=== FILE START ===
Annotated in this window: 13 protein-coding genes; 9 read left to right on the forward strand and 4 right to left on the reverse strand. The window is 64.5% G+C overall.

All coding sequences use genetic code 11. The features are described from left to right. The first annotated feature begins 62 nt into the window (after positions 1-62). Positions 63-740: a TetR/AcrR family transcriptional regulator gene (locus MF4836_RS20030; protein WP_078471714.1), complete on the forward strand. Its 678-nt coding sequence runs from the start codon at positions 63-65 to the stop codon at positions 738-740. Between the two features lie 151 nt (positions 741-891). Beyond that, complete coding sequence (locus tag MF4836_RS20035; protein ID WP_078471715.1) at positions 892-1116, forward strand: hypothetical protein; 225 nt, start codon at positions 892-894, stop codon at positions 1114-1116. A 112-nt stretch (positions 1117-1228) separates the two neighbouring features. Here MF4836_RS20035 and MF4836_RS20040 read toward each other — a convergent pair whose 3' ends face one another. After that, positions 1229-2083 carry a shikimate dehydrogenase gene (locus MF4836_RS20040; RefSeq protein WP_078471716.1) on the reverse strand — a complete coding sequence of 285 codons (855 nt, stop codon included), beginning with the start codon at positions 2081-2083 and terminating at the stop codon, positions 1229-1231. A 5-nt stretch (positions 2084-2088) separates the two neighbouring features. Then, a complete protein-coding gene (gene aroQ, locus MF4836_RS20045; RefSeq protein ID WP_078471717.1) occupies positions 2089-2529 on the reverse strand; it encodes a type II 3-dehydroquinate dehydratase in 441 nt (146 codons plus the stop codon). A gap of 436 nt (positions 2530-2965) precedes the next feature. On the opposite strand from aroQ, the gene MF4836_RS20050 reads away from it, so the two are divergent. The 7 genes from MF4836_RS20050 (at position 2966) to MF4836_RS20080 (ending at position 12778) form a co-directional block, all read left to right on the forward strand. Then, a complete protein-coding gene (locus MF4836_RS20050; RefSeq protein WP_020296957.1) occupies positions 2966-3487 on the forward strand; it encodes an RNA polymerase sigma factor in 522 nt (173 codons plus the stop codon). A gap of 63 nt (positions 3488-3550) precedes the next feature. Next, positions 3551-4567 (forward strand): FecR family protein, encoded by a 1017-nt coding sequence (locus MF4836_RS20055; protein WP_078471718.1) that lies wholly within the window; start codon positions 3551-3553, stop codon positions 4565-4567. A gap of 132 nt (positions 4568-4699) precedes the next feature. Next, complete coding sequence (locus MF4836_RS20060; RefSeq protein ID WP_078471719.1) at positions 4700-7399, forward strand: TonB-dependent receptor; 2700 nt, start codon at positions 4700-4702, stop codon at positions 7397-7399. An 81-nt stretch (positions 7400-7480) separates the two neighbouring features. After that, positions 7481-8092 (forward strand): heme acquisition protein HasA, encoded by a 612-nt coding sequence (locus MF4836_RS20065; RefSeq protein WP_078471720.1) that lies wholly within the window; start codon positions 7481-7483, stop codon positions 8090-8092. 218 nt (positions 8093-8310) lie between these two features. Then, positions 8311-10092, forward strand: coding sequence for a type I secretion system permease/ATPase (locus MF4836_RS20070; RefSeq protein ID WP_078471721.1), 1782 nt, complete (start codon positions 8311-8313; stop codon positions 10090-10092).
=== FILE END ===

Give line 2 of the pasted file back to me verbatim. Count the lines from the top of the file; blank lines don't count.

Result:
All coding sequences use genetic code 11. The features are described from left to right. The first annotated feature begins 62 nt into the window (after positions 1-62). Positions 63-740: a TetR/AcrR family transcriptional regulator gene (locus MF4836_RS20030; protein WP_078471714.1), complete on the forward strand. Its 678-nt coding sequence runs from the start codon at positions 63-65 to the stop codon at positions 738-740. Between the two features lie 151 nt (positions 741-891). Beyond that, complete coding sequence (locus tag MF4836_RS20035; protein ID WP_078471715.1) at positions 892-1116, forward strand: hypothetical protein; 225 nt, start codon at positions 892-894, stop codon at positions 1114-1116. A 112-nt stretch (positions 1117-1228) separates the two neighbouring features. Here MF4836_RS20035 and MF4836_RS20040 read toward each other — a convergent pair whose 3' ends face one another. After that, positions 1229-2083 carry a shikimate dehydrogenase gene (locus MF4836_RS20040; RefSeq protein WP_078471716.1) on the reverse strand — a complete coding sequence of 285 codons (855 nt, stop codon included), beginning with the start codon at positions 2081-2083 and terminating at the stop codon, positions 1229-1231. A 5-nt stretch (positions 2084-2088) separates the two neighbouring features. Then, a complete protein-coding gene (gene aroQ, locus MF4836_RS20045; RefSeq protein ID WP_078471717.1) occupies positions 2089-2529 on the reverse strand; it encodes a type II 3-dehydroquinate dehydratase in 441 nt (146 codons plus the stop codon). A gap of 436 nt (positions 2530-2965) precedes the next feature. On the opposite strand from aroQ, the gene MF4836_RS20050 reads away from it, so the two are divergent. The 7 genes from MF4836_RS20050 (at position 2966) to MF4836_RS20080 (ending at position 12778) form a co-directional block, all read left to right on the forward strand. Then, a complete protein-coding gene (locus MF4836_RS20050; RefSeq protein WP_020296957.1) occupies positions 2966-3487 on the forward strand; it encodes an RNA polymerase sigma factor in 522 nt (173 codons plus the stop codon). A gap of 63 nt (positions 3488-3550) precedes the next feature. Next, positions 3551-4567 (forward strand): FecR family protein, encoded by a 1017-nt coding sequence (locus MF4836_RS20055; protein WP_078471718.1) that lies wholly within the window; start codon positions 3551-3553, stop codon positions 4565-4567. A gap of 132 nt (positions 4568-4699) precedes the next feature. Next, complete coding sequence (locus MF4836_RS20060; RefSeq protein ID WP_078471719.1) at positions 4700-7399, forward strand: TonB-dependent receptor; 2700 nt, start codon at positions 4700-4702, stop codon at positions 7397-7399. An 81-nt stretch (positions 7400-7480) separates the two neighbouring features. After that, positions 7481-8092 (forward strand): heme acquisition protein HasA, encoded by a 612-nt coding sequence (locus MF4836_RS20065; RefSeq protein WP_078471720.1) that lies wholly within the window; start codon positions 7481-7483, stop codon positions 8090-8092. 218 nt (positions 8093-8310) lie between these two features. Then, positions 8311-10092, forward strand: coding sequence for a type I secretion system permease/ATPase (locus MF4836_RS20070; RefSeq protein ID WP_078471721.1), 1782 nt, complete (start codon positions 8311-8313; stop codon positions 10090-10092).